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“Whoever exalts himself shall be humbled, but whoever humbles himself shall be exalted.” —Matthew 23:12
It’s March, and in the USA college basketball tournaments, known fondly as “March Madness,” are in full swing. Hundreds of athletes have trained diligently for months and are competing for the chance to be exalted as “Number One.”
An athlete practices to make his or her vertical jump higher and jump shot more accurate. We disciples of Jesus, however, must train ourselves to grow in humility much more diligently than any athlete trains to win a tournament. “Athletes deny themselves all sorts of things” to win a contest (1 Cor 9:25), but “the discipline of religion” and training in humility “with its promise of life here and hereafter” is “incalculably more” important than any athletic contest (1 Tm 4:8). They train to win a trophy; we train to spend eternity with Jesus!
This Lent, let us work much harder at discipleship, especially in the virtue of humility. We can practice growing in humility by:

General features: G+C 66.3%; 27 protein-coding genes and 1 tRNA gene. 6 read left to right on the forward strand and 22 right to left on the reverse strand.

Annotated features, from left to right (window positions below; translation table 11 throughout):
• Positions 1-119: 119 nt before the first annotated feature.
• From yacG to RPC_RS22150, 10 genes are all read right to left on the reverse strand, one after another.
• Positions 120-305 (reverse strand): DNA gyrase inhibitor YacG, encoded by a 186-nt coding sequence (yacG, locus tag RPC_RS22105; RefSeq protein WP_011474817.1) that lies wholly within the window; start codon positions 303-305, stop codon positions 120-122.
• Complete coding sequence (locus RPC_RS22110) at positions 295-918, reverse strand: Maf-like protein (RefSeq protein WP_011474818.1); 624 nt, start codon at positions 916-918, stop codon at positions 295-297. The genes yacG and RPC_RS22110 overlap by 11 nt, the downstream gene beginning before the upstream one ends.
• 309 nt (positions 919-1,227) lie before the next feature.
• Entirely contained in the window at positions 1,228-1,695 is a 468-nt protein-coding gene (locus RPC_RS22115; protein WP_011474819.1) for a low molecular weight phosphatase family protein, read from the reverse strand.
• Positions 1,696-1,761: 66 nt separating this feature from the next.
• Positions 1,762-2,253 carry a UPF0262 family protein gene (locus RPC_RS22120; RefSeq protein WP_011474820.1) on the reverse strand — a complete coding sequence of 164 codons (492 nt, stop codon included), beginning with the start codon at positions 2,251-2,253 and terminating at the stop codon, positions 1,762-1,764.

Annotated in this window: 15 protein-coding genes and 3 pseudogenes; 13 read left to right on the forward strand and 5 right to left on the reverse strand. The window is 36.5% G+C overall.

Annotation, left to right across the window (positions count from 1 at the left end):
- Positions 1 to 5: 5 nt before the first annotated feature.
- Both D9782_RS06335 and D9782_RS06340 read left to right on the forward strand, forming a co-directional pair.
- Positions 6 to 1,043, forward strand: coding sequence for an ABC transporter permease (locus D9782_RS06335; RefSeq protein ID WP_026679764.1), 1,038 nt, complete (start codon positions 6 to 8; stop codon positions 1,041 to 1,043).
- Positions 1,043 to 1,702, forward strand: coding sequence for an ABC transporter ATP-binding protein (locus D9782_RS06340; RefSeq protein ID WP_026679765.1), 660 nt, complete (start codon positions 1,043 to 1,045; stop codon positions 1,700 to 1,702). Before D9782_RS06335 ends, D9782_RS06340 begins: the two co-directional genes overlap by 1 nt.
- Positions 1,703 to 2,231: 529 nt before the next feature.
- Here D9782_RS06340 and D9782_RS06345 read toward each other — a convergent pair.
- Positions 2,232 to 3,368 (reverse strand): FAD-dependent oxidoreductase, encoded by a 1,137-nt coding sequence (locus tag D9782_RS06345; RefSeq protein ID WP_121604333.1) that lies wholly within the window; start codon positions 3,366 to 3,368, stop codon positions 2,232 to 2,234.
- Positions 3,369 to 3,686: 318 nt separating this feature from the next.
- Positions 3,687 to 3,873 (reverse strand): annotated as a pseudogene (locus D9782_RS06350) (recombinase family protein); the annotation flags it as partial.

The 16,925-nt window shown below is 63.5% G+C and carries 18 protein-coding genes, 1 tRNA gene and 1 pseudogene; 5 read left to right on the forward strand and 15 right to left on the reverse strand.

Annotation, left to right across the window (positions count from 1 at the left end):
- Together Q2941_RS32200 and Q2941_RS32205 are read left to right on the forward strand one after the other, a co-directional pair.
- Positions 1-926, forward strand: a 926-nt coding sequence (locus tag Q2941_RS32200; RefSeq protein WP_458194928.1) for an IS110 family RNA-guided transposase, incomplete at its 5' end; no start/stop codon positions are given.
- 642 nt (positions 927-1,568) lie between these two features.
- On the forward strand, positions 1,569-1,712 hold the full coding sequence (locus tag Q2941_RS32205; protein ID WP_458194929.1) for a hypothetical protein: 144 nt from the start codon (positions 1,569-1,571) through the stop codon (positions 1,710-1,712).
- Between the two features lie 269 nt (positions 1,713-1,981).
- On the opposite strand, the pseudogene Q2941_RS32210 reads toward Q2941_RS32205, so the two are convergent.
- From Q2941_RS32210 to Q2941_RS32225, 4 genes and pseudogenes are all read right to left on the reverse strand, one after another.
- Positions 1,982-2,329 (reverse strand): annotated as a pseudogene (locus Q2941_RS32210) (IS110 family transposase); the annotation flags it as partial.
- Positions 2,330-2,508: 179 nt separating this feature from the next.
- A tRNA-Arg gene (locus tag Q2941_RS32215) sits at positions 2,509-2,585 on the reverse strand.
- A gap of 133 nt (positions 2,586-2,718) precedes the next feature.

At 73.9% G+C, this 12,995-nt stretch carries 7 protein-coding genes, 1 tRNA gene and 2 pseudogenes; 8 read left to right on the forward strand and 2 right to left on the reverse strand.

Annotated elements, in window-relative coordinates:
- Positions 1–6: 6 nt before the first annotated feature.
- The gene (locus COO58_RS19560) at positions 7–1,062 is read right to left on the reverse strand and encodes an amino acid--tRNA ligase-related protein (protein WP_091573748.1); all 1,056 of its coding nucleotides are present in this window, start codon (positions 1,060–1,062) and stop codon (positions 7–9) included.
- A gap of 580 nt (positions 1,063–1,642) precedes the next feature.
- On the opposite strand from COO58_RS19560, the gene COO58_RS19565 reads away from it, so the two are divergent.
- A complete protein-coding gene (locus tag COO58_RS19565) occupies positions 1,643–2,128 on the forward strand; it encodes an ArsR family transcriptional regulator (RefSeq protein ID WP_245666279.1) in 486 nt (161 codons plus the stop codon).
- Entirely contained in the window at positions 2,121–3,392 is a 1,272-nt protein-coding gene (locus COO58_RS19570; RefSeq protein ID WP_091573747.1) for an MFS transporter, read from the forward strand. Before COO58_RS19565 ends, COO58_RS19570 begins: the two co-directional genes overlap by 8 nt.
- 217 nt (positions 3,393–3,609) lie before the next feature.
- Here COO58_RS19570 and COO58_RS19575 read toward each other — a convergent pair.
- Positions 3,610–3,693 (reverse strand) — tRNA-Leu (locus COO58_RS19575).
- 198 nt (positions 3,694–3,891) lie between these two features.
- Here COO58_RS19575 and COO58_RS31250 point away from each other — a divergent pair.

• actively seeking “the lowest place” (Lk 14:10),
• keeping our deeds of mercy secret (Mt 6:4),
• fasting so that no one is aware of it (Mt 6:16-18),
• taking the less desirable tasks and chores,
• decreasing so that Jesus increases (Jn 3:30), and
• forgiving and serving those who hurt us.
“Bow humbly under God’s mighty hand, so that in due time He may lift you high” (1 Pt 5:6).
Prayer: Father, I will clothe myself with humility (1 Pt 5:5) and continually extol You as Lord (Ps 34:4, RNAB).
Promise: “Though your sins be like scarlet, they may become white as snow.” —Is 1:18
Praise: Jesus healed Martha’s shoulder at a healing service.
Reference: (This teaching was submitted by a member of our editorial team.)
Rescript: "In accord with the Code of Canon Law, I hereby grant the Nihil Obstat for One Bread, One Body covering the period from February 1, 2021 through March 31, 2021. Most Reverend Joseph R. Binzer, Auxiliary Bishop, Vicar General, Archdiocese of Cincinnati, Cincinnati, Ohio March 31, 2020"
The Nihil Obstat ("Permission to Publish") is a declaration that a book or pamphlet is considered to be free of doctrinal or moral error. It is not implied that those who have granted the Nihil Obstat agree with the contents, opinions, or statements expressed.